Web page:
Tore Håkon Hanssen1, Eivind Bakken2, and Lars Håkon Nordby2
Search and Discovery Article #40117 (2004)
*Adapted from "extended abstract" for presentation, entitled "What if you need seismic to understand your geological model? Exploration in the UK Southern North Sea Rotliegend Transition Zone," at the AAPG International Conference, Barcelona, Spain, September 21-24, 2003.
1Fortum Petroleum AS, Lysaker, Norway ([email protected]);
2Statoil UPN HNO HD PTEK GEO, Stavanger, Norway
Time-lapse Seismic is repeated seismic over the same location and serves as a supplement to reservoir simulation models for identifying fluid flow.
Real Option Valuation is to appreciate the value of flexibility inherent in a project. It can be to benefit from the time flexibility of a decision or, as in this case, to identify and secure a back-up location for a high-risk drilling target.
The Challenge is that conventional management metrics, e.g. performance indicators, do not value robust planning. We seek a measurement system rewarding cases like this where production comes from a back-up target, rather than the primary target. To secure that the project teams constantly focus on robust and flexible planning, management metrics are recommended to have a better balance between cash flow monitoring and opportunity monitoring. This is increasingly important as fields mature.
The giant-sized Heidrun Field, located offshore mid-Norway, is developed with a tension leg platform (TLP) and 5 subsea templates and has produced over 500 million barrels of oil and nearly 5 billion Sm3 of gas since production start in 1995.
The field is generally structurally complex, but the South Flank of the field, discussed in this paper, is dominated by North-South trending and dip-parallel, faults (Figure 1).
The approximately 800 m reservoir section comprises a generally transgressive sequence ranging from continental to open marine deposits. The hitherto main production contributors, are the excellent Garn and Ile reservoirs deposited in a shallow marine setting (Figure 2).
The drainage strategy is largely based on single Garn and Ile producers in each segment for each of the two formations. Downflank water injectors and one gas injector, together with gas cap expansion, provide pressure support (Figure 3).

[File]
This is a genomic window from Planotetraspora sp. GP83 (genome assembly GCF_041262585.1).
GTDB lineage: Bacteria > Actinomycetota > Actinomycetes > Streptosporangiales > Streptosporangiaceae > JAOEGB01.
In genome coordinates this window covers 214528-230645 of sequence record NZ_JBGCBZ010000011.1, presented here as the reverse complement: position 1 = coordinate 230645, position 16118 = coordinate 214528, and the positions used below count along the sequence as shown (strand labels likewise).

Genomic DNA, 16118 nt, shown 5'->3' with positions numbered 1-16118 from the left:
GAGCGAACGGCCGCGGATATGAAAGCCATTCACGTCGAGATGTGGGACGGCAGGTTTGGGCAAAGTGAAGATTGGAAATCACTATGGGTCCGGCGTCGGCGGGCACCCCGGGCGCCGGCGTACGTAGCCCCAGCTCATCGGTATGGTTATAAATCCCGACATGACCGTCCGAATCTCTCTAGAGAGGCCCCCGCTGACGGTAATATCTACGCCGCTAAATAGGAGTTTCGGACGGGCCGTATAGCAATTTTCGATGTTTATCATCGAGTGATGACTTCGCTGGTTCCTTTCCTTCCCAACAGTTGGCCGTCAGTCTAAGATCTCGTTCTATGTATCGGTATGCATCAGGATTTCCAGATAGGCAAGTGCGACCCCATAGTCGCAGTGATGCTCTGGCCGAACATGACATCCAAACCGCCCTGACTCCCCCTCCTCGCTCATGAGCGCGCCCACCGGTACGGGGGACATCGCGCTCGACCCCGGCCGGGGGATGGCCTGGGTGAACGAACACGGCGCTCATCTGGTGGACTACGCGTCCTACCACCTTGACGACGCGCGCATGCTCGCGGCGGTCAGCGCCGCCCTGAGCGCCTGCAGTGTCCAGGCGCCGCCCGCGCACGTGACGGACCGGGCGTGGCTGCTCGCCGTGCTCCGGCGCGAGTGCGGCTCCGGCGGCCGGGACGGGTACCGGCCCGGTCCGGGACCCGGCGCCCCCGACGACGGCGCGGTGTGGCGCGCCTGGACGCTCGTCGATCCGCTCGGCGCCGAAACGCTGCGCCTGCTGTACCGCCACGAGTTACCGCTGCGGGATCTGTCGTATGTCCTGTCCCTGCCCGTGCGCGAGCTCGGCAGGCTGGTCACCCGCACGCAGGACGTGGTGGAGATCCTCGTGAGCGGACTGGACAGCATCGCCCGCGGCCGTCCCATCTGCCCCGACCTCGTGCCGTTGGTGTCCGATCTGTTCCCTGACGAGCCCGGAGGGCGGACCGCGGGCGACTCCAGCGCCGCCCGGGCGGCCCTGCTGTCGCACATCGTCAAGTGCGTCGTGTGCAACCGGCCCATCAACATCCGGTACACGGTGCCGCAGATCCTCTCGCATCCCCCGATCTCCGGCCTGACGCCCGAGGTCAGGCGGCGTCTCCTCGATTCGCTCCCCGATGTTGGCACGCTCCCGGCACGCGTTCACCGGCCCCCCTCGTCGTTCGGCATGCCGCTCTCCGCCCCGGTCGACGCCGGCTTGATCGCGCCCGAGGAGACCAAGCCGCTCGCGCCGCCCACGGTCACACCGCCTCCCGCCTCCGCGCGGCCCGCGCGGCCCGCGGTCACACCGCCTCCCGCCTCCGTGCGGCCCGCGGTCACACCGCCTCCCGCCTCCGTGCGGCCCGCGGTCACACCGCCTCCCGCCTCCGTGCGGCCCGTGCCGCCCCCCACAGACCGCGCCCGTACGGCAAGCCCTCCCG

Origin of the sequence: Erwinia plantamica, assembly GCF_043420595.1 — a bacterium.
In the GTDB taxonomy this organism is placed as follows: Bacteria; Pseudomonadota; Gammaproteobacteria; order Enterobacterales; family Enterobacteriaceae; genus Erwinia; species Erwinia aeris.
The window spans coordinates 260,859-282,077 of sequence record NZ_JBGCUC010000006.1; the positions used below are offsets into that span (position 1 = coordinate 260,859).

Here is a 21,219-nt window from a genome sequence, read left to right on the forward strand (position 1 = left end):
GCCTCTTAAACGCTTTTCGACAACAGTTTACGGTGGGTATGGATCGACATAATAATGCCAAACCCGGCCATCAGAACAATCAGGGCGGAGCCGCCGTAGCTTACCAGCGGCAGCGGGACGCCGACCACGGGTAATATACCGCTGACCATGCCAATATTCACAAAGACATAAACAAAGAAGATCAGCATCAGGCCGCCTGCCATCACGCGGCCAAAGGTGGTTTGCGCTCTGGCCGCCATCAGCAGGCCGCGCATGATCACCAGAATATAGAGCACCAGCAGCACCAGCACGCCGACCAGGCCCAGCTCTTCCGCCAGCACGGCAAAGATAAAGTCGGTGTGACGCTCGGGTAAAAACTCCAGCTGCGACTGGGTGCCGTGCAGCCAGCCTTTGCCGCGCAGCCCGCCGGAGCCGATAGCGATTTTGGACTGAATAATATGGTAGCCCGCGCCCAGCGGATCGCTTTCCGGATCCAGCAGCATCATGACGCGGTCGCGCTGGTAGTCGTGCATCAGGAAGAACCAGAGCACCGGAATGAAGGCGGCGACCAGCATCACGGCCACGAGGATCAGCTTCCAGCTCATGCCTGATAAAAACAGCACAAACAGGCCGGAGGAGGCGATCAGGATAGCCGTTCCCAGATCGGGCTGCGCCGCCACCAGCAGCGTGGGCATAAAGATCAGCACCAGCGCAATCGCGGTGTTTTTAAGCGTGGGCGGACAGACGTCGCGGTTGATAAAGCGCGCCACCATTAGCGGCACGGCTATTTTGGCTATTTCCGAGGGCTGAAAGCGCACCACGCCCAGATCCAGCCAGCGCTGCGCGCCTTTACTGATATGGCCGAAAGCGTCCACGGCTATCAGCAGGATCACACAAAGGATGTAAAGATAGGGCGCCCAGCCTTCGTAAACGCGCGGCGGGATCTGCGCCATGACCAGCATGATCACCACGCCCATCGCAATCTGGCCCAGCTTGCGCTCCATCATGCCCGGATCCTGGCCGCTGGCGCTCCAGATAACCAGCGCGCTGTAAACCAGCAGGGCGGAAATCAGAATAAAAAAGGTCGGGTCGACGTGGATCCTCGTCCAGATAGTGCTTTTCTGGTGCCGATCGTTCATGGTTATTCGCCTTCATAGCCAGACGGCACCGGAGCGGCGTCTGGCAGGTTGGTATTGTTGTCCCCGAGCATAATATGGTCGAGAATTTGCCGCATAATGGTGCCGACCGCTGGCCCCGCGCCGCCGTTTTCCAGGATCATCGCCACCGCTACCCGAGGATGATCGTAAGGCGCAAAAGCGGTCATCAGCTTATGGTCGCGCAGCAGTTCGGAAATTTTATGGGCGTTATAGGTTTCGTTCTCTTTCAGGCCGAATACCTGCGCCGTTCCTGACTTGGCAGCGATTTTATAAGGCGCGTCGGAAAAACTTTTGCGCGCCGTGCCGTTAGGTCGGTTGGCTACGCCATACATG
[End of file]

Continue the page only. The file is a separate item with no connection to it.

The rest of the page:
Before production start, this drainage strategy was assumed to recover more than 60% of the oil in place in the two reservoirs (Dragsten, 1994). Updated understanding indicates that even these relatively homogeneous reservoirs give challenges and that more extensive in-fill drilling is required (Figure 4).
Primary development wells target pristine conditions and the economic outcome ranges are generally all attractive. The late-life in-fill wells, on the other hand, battle the additional uncertainty of fluid movement and the economic outcome may be negative. In-fill well planning has to address possibly conflicting data like observed well behaviour, reservoir simulation results, and in this case, time-lapse seismic interpretation.
A seismic survey was acquired downflank of the TLP (Figure 5) in 2001 and parallel processed with the 1986 seismic data from before production start. It was immediately recognised that the seismic data revealed fluid movement information as the character of seismic attributes proved consistent with the main faults and initial contacts (Figure 6). This is further presented in Furre et al, 2003.
A handful of well targets had been identified based on the simulation model. Acknowledging the complexity of these well targets, the Operator invited the license partners to in-depth discussions. The well targets were checked against seismic attribute and inversion data and it was decided to pursue two targets. The targets were concluded to be viable, though associated with high risk. True enough, the result from the first well showed both a more complex geology and drainage pattern than modelled, and the license partners further acknowledged the importance of risk handling when planning the second well.